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Article
August 1992

Viscerotropic Leishmaniasis in Persons Returning From Operation Desert Storm—1990-1991

Arch Dermatol. 1992;128(8):1033-1034. doi:10.1001/archderm.1992.01680180025002
Abstract

From November 1990 through December 1991, seven men among the approximately 500,000 military personnel from the United States who participated in Operation Desert Storm had leishmaniasis involving internal organs diagnosed at Walter Reed Army Medical Center. In at least five of the cases, the species of the infecting parasite was Leishmania tropica (previously known as L. tropica minor), a parasite more commonly associated with cutaneous than with visceral leishmaniasis.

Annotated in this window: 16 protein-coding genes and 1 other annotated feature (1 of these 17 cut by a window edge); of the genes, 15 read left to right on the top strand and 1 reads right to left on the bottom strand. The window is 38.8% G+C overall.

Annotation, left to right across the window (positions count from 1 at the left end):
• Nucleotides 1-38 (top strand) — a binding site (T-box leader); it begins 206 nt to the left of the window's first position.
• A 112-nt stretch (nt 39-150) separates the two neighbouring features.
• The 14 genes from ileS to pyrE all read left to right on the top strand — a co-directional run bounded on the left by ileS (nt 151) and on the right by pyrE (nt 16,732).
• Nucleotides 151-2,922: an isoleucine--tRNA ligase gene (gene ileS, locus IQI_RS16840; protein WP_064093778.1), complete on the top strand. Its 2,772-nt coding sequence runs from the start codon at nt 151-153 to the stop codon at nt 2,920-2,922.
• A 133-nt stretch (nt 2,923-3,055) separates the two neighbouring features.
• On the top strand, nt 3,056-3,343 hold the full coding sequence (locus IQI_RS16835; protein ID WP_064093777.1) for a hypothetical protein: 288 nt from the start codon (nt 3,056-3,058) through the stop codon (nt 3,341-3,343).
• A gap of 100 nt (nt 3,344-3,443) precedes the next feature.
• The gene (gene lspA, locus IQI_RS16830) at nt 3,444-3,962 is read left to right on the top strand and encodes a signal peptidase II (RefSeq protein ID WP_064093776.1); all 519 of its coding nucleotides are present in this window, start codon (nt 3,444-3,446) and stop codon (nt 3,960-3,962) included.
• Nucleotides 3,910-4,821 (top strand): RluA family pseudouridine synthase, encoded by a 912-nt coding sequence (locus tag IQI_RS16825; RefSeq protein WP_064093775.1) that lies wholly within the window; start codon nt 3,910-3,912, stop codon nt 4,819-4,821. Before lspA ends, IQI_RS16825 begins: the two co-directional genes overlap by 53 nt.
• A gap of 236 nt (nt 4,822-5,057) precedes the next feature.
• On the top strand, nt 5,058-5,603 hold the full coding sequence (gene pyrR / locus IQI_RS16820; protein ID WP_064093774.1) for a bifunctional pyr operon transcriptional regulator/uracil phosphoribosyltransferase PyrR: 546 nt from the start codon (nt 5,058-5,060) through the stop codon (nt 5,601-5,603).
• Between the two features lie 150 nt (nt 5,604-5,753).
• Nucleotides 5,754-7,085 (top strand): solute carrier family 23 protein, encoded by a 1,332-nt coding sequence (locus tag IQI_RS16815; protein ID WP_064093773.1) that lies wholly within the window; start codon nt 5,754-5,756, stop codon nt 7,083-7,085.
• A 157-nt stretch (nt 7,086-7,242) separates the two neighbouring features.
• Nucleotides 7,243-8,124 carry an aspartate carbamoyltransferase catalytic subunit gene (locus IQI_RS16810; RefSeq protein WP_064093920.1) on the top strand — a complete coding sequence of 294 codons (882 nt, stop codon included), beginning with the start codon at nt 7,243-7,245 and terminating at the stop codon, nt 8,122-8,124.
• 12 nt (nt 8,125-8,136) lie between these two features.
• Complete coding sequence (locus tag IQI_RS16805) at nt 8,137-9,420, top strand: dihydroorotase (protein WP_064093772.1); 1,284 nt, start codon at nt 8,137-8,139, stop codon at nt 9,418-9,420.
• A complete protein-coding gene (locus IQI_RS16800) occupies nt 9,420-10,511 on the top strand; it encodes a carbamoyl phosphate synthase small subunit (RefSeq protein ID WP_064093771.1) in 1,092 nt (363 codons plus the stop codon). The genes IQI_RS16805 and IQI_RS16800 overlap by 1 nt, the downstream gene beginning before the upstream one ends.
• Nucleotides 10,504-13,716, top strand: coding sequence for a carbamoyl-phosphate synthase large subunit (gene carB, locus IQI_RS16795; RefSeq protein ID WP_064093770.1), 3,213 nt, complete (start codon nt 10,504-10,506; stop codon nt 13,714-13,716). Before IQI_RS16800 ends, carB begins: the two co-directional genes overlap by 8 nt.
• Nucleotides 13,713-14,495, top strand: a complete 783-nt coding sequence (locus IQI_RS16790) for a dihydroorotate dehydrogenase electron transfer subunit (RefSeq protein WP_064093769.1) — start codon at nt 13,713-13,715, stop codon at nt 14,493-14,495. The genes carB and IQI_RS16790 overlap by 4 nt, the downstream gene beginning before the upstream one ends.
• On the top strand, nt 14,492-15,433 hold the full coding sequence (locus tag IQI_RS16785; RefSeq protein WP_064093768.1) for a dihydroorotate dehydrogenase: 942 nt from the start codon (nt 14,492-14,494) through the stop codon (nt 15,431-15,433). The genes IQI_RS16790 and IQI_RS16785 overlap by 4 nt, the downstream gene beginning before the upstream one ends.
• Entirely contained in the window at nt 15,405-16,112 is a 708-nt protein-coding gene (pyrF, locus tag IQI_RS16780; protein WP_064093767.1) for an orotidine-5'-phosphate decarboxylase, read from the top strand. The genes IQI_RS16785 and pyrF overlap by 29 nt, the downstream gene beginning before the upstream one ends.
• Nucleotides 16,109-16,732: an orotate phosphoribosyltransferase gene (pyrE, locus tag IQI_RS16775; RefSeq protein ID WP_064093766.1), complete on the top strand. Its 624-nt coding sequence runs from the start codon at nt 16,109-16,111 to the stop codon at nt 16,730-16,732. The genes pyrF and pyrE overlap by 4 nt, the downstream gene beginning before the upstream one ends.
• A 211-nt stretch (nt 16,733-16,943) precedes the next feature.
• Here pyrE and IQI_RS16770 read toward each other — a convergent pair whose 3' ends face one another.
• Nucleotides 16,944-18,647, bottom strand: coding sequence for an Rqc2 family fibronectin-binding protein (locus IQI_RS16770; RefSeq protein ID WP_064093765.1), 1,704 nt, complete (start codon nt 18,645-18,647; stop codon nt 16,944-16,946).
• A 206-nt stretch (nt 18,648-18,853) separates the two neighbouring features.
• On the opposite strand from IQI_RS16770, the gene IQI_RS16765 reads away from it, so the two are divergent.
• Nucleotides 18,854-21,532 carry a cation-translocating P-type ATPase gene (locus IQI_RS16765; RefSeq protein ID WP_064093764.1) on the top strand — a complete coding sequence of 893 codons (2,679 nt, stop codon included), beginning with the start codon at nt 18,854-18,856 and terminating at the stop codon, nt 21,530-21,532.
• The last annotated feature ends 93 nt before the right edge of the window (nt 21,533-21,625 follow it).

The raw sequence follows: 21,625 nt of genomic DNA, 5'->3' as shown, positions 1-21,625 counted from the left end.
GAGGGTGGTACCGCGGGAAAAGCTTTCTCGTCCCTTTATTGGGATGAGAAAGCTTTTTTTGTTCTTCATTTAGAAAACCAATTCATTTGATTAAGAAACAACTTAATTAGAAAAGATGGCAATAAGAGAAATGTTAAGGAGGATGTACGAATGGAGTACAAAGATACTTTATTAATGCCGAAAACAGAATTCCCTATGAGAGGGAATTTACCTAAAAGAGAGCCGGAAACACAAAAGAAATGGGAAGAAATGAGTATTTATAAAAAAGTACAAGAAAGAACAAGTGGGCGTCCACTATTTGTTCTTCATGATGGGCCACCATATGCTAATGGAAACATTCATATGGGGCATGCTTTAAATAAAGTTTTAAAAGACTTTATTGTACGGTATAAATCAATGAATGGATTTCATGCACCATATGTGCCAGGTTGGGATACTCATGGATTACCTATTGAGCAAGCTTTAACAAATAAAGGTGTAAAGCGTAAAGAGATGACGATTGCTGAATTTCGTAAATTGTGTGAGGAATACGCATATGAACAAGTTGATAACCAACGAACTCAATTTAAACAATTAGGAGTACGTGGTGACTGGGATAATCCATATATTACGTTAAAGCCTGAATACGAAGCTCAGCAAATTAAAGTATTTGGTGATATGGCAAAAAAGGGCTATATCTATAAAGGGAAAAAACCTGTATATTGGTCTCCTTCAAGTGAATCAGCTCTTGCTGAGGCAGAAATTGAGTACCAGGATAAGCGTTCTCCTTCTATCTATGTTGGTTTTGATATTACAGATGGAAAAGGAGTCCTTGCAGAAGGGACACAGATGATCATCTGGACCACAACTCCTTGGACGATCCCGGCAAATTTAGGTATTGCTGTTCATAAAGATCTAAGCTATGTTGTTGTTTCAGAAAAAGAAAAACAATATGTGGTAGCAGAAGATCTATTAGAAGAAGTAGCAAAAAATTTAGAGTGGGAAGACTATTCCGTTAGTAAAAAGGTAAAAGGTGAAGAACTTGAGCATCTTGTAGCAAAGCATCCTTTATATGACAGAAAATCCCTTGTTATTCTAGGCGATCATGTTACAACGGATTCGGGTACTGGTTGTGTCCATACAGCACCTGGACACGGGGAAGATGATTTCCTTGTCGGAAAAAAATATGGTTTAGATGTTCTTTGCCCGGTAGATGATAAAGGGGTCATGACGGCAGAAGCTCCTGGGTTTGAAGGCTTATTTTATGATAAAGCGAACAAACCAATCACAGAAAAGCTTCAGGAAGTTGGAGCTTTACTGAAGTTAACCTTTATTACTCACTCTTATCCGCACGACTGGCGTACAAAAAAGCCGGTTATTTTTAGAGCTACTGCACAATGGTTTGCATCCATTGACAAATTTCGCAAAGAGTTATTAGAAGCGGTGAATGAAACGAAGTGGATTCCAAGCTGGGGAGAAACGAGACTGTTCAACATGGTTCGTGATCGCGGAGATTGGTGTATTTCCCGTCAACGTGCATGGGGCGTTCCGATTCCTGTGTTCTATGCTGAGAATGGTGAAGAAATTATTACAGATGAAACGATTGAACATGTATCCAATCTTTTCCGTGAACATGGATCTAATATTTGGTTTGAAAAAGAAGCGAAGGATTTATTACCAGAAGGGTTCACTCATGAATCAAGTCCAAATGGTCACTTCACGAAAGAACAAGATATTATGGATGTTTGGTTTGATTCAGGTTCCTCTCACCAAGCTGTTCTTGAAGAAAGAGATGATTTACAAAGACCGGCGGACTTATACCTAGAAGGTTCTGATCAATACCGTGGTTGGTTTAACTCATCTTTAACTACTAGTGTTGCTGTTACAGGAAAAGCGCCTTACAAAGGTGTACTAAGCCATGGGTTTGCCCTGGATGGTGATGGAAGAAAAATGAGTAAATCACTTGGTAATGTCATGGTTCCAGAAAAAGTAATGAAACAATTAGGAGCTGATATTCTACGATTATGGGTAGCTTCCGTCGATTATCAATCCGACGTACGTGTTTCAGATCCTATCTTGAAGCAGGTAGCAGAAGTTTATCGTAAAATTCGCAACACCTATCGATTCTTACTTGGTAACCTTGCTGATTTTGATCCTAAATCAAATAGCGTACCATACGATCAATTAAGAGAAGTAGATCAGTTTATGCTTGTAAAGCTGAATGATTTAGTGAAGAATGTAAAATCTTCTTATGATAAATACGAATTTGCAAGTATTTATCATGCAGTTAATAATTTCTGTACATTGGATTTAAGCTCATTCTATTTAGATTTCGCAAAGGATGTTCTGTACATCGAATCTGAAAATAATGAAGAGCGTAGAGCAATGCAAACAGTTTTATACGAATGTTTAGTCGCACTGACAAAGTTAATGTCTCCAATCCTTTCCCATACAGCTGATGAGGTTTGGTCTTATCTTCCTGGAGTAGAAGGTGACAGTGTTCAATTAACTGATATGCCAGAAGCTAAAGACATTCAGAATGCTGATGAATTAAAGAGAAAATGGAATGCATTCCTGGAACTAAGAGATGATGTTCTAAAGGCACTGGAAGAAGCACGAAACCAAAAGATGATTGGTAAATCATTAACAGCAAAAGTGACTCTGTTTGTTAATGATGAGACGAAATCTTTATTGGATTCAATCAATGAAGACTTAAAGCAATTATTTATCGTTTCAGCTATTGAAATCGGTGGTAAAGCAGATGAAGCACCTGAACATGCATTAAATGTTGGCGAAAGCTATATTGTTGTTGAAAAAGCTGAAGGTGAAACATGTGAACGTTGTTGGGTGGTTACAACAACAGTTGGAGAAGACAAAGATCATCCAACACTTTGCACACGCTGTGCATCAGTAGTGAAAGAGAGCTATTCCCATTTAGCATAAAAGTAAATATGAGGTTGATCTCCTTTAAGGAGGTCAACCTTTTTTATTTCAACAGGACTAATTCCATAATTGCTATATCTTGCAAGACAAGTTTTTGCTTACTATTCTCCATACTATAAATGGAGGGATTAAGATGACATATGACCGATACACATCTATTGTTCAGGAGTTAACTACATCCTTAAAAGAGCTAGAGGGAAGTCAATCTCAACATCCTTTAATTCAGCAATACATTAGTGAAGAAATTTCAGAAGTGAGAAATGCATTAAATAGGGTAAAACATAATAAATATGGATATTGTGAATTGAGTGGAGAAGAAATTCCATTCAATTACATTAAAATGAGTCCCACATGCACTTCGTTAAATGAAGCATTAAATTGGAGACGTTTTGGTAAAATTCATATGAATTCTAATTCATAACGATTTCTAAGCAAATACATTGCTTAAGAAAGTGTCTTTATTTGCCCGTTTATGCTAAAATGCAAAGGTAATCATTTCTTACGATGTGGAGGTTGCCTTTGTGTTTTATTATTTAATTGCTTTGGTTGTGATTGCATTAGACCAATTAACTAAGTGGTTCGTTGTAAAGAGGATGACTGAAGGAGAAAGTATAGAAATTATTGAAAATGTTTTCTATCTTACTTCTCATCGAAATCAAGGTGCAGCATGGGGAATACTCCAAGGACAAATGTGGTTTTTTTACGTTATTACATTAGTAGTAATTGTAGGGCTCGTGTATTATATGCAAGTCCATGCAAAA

The seven men, whose illnesses were termed viscerotropic leishmaniasis, were a median of 30 years of age (range: 21-40 years). They had served in five different military units throughout the eastern province of Saudi Arabia; some were in urban and others in desert settings. Six of the seven men were symptomatic; the asymptomatic man was identified during an epidemiologic investigation of a unit with a symptomatic person. Symptoms developed a median of 7 months (range: 8 weeks-1 year) after the men

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